To start with the author, Mr. Kaufman, agrees with the assertion that “ornamental/aesthetic displays of creativity” are sexier than “applied/technological displays of creativity”. He sums this up by quoting Daniel Nettle: “You remember Beethoven and Brahms, but can you name a single innovator in the field of sewer construction and sewage treatment?”

Maybe it’s just me but Thomas Crapper leaps to mind. It seems a bit ironic that a blogger for a scientific magazine would be tone-deaf to mass media’s traditionally poor quality reporting on science, and engineering activities; thus the public’s limited awareness of those subjects. Perhaps he believes that editorial and reporting choices aren’t a filter but a “pure reflection” of the general population.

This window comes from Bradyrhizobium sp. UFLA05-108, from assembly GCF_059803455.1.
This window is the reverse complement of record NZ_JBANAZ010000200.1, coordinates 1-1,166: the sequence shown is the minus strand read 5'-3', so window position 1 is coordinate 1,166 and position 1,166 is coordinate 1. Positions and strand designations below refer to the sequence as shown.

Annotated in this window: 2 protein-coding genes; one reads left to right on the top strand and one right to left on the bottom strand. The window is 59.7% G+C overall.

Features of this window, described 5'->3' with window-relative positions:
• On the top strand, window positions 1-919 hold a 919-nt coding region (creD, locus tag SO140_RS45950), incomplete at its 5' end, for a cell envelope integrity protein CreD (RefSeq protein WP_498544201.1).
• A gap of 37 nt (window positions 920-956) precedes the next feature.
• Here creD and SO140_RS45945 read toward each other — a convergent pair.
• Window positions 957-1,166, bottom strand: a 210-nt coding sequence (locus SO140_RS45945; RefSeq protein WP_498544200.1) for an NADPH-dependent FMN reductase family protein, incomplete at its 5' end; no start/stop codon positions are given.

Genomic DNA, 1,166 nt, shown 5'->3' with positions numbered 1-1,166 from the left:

You can click-through to the source item, to read the list of top ten hot and not creative activities. Who knew, that being in a band or taking “artistic” photographs was a turn on? If only I knew how to write psychology research grant requests that get funded, I’d be set.


Oldest Engraving Ever Found

This is “shell art” collected by Dutch geologist Eugene Dubois in Trinil, Indonesia, back in the 1890s. Seven years ago, a PhD student and an archaeologist were re-exploring the Dubois collection and made this very cool “find”.

The simple zigzag pattern, found on a fossilised shell from the Indonesian island of Java, has been dated to at least 430,000 years.

The find, reported in the journal Nature on Thursday, predates by some 300,000 years other markings made by modern humans or Neanderthals, previously thought the oldest.